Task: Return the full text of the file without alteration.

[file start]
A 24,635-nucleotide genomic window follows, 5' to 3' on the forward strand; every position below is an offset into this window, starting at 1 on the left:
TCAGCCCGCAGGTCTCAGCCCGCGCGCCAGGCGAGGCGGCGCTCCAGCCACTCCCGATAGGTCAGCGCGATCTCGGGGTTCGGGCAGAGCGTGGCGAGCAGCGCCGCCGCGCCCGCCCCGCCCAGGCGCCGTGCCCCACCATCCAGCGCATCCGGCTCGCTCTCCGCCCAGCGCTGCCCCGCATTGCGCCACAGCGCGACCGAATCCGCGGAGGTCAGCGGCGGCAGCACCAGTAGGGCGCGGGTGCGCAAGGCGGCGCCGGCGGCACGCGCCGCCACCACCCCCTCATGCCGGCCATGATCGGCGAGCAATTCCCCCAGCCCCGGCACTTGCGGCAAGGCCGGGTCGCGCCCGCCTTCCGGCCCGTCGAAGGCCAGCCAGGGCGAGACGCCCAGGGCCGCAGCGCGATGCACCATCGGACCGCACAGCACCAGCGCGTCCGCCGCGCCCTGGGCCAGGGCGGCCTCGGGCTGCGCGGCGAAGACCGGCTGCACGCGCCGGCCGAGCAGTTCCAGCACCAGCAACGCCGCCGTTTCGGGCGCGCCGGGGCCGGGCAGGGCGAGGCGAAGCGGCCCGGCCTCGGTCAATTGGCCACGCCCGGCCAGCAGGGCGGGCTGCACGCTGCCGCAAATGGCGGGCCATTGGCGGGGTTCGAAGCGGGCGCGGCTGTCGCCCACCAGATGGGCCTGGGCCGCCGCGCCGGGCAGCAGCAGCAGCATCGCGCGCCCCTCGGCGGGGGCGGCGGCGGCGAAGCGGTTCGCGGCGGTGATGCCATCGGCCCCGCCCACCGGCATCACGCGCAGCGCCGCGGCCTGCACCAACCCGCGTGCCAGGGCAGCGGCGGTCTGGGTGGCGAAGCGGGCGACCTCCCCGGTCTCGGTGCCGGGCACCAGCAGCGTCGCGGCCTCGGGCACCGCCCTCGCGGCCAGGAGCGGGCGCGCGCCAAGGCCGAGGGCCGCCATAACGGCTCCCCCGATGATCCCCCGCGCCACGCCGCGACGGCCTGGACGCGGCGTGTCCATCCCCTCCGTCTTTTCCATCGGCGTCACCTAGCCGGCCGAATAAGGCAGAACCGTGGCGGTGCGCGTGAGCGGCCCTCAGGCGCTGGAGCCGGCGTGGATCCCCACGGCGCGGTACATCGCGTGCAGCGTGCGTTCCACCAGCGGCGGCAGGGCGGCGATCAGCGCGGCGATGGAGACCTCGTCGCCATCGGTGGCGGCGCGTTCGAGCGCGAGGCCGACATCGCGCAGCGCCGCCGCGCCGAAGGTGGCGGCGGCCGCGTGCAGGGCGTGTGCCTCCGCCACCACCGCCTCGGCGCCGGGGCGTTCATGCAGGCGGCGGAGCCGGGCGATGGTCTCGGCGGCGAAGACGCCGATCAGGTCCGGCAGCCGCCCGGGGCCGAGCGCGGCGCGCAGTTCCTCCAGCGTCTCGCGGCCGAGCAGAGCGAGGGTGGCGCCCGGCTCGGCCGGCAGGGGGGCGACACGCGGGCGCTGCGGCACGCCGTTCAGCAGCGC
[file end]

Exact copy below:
A 24,635-nucleotide genomic window follows, 5' to 3' on the forward strand; every position below is an offset into this window, starting at 1 on the left:
TCAGCCCGCAGGTCTCAGCCCGCGCGCCAGGCGAGGCGGCGCTCCAGCCACTCCCGATAGGTCAGCGCGATCTCGGGGTTCGGGCAGAGCGTGGCGAGCAGCGCCGCCGCGCCCGCCCCGCCCAGGCGCCGTGCCCCACCATCCAGCGCATCCGGCTCGCTCTCCGCCCAGCGCTGCCCCGCATTGCGCCACAGCGCGACCGAATCCGCGGAGGTCAGCGGCGGCAGCACCAGTAGGGCGCGGGTGCGCAAGGCGGCGCCGGCGGCACGCGCCGCCACCACCCCCTCATGCCGGCCATGATCGGCGAGCAATTCCCCCAGCCCCGGCACTTGCGGCAAGGCCGGGTCGCGCCCGCCTTCCGGCCCGTCGAAGGCCAGCCAGGGCGAGACGCCCAGGGCCGCAGCGCGATGCACCATCGGACCGCACAGCACCAGCGCGTCCGCCGCGCCCTGGGCCAGGGCGGCCTCGGGCTGCGCGGCGAAGACCGGCTGCACGCGCCGGCCGAGCAGTTCCAGCACCAGCAACGCCGCCGTTTCGGGCGCGCCGGGGCCGGGCAGGGCGAGGCGAAGCGGCCCGGCCTCGGTCAATTGGCCACGCCCGGCCAGCAGGGCGGGCTGCACGCTGCCGCAAATGGCGGGCCATTGGCGGGGTTCGAAGCGGGCGCGGCTGTCGCCCACCAGATGGGCCTGGGCCGCCGCGCCGGGCAGCAGCAGCAGCATCGCGCGCCCCTCGGCGGGGGCGGCGGCGGCGAAGCGGTTCGCGGCGGTGATGCCATCGGCCCCGCCCACCGGCATCACGCGCAGCGCCGCGGCCTGCACCAACCCGCGTGCCAGGGCAGCGGCGGTCTGGGTGGCGAAGCGGGCGACCTCCCCGGTCTCGGTGCCGGGCACCAGCAGCGTCGCGGCCTCGGGCACCGCCCTCGCGGCCAGGAGCGGGCGCGCGCCAAGGCCGAGGGCCGCCATAACGGCTCCCCCGATGATCCCCCGCGCCACGCCGCGACGGCCTGGACGCGGCGTGTCCATCCCCTCCGTCTTTTCCATCGGCGTCACCTAGCCGGCCGAATAAGGCAGAACCGTGGCGGTGCGCGTGAGCGGCCCTCAGGCGCTGGAGCCGGCGTGGATCCCCACGGCGCGGTACATCGCGTGCAGCGTGCGTTCCACCAGCGGCGGCAGGGCGGCGATCAGCGCGGCGATGGAGACCTCGTCGCCATCGGTGGCGGCGCGTTCGAGCGCGAGGCCGACATCGCGCAGCGCCGCCGCGCCGAAGGTGGCGGCGGCCGCGTGCAGGGCGTGTGCCTCCGCCACCACCGCCTCGGCGCCGGGGCGTTCATGCAGGCGGCGGAGCCGGGCGATGGTCTCGGCGGCGAAGACGCCGATCAGGTCCGGCAGCCGCCCGGGGCCGAGCGCGGCGCGCAGTTCCTCCAGCGTCTCGCGGCCGAGCAGAGCGAGGGTGGCGCCCGGCTCGGCCGGCAGGGGGGCGACACGCGGGCGCTGCGGCACGCCGTTCAGCAGCGC